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15-21 October 2001

Now You See It, Now You Don't

One of the neatest things about nature is that no matter how many times you go to the woods, you can never predict exactly what you may see. That was the case this week at Hilton Pond Center when a visiting group expecting to band birds was confronted instead with an example of nearly perfect natural camouflage.

Rough Green Snake, Opheodrys aestivus

All photos & text © Hilton Pond Center

As the group traversed trails to check mist nets for captured birds, we glanced down and quickly grabbed at something that seemed almost not to be there. Rough Green Snake, Opheodrys aestivus, keeled scalesPerhaps frozen by vibrations from our footsteps, a Rough Green Snake blended perfectly with the underlying grass. Like the juvenile Black Ratsnake that last week tried to enter the old farmhouse at Hilton Pond Center, this 18" serpent was perfectly harmless; unlike the ratsnake, it never opened its mouth when we picked it up.

The Rough Green Snake, Opheodrys aestivus, is so-called because scales on its back are "keeled"; i.e., each has a central ridge that makes it resemble the underside of a tiny boat (right). The species is widely distributed across the Central, Middle Atlantic, and Southern states, but in the Great Lakes region and New England is replaced with almost no overlap by the Smooth Green Snake, O. vernalis, which--you guessed it--has unkeeled scales. Both species are diurnal and have particularly good vision, allowing them to perceive and capture quick-moving insects that are often just as green as the snakes themselves.

Rough Green Snake, Opheodrys aestivus, headThe Rough Green Snake is primarily arboreal, climbing through shrubs and small trees at the edges of ponds or streams; it is also semi-aquatic, often taking to water as it moves about in pursuit of prey. It constantly flicks out its pinkish tongue, testing the air for faint odor from crickets, grasshoppers, spiders, and caterpillars--and even an occasional small frog. Its tail is somewhat prehensile and helpful in climbing, but the Rough Green Snake is not a constrictor; it simply grasps food with its tiny recurved teeth and swallows prey alive.

Rough Green Snake, Opheodrys aestivus, cloacaAlthough a Rough Green Snake almost never bites when you pick it up, it wiggles its slender body and often gets loose. And like many serpents, when first handled the Rough Green Snake distends its cloaca (right)--the common opening for waste and reproductive cells--and expels a noxious mixture of feces, uric acid, and musk. A mouthful of this fetid fluid is often enough to make a potential predator drop the snake in a hurry, but we were expecting such behavior and weren't deterred by the smelly tactic.

Rough Green Snake, Opheodrys aestivusThe biggest Rough Green Snakes seldom reach three feet in length, although there is a 42-inch specimen on record; even then, the snake was less than an inch in diameter. The female is usually a little heavier-bodied than the male, all the better to accommodate 4-9 cylindrical eggs she lays in July. These hatch in September, and the six-inch snakelings are faced with finding a few quick meals before the first frost kills off much of their insect prey.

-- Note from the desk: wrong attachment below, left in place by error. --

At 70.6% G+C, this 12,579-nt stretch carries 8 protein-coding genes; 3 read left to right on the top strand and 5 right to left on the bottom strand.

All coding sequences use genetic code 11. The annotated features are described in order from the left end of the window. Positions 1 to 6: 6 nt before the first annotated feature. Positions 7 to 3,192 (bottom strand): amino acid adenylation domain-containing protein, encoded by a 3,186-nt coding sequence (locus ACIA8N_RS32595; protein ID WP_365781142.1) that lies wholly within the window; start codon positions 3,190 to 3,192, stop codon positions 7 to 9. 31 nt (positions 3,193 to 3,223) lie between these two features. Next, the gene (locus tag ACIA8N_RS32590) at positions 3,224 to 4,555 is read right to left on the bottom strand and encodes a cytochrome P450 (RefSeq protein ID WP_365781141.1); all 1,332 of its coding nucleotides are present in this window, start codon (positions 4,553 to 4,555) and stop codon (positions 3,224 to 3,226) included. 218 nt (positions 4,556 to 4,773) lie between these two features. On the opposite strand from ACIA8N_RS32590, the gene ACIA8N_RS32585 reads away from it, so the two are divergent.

Even though Rough Green Snakes are quite common in the Carolina Piedmont, their camouflage makes them hard to detect. That we were able to see one this week was exciting, but it was even more fulfilling because other folks got to share the experience. Taylor and Rachel (below) were on hand with father Phil Jurney and other representatives of The Impact Fund in Charlotte, and the photo leaves no question about whether these youngsters enjoyed handling a slithery Rough Green Snake at Hilton Pond Center.

Rough Green Snake, Opheodrys aestivus
All photos & text © Hilton Pond Center

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15-21 October 2001

Yellow-rumped Warbler, winter

Yellow-rumped Warbler
Although the head is nondescript,
its "butterbutt" is diagnostic in winter


Ruby-crowned Kinglet--2
Black-throated Blue Warbler--1
Yellow-rumped Warbler--13
Northern Waterthrush--1
Northern Cardinal--4
Eastern Towhee--6
Swainson's Thrush--1
Yellow-bellied Sapsucker--1
White-throated Sparrow--7
Northern Mockingbird--1
Blue Jay--1

(with original banding dates)
American Goldfinch (1)
Downy Woodpecker (1)
Carolina Wren (1)
White-throated Sparrow (1)
Red-bellied Woodpecker (1)

11 species
38 individuals

73 species
1,210 individuals

(since 28 June 1982)
122 species
39,493 individuals

Northern Mockingbird, juvenile

Northern Mockingbird
The muddy eye of the juvenile becomes clear yellow in adults

All photos & text © Hilton Pond Center

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In 2001, informative and entertaining hummingbird banding presentations were held at four Carolinas locations for more than 500 participants. For more info, and especially if your group would like to host "Hummingbird Mornings" in 2002, click on the hummingbird drawing at left.


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Made With MacintoshHilton Pond Center for Piedmont Natural History is a non-profit research & education organization in York, South Carolina USA; phone (803) 684-5852. Directed by Bill Hilton Jr., aka "The Piedmont Naturalist," it is the parent organization for Operation RubyThroat. Contents of this website--including articles and photos--may NOT be duplicated, modified, or used in any way except with the express written permission of Hilton Pond Center. All rights reserved worldwide. To obtain permission for use or for further assistance on accessing this website, contact: WEBMASTER.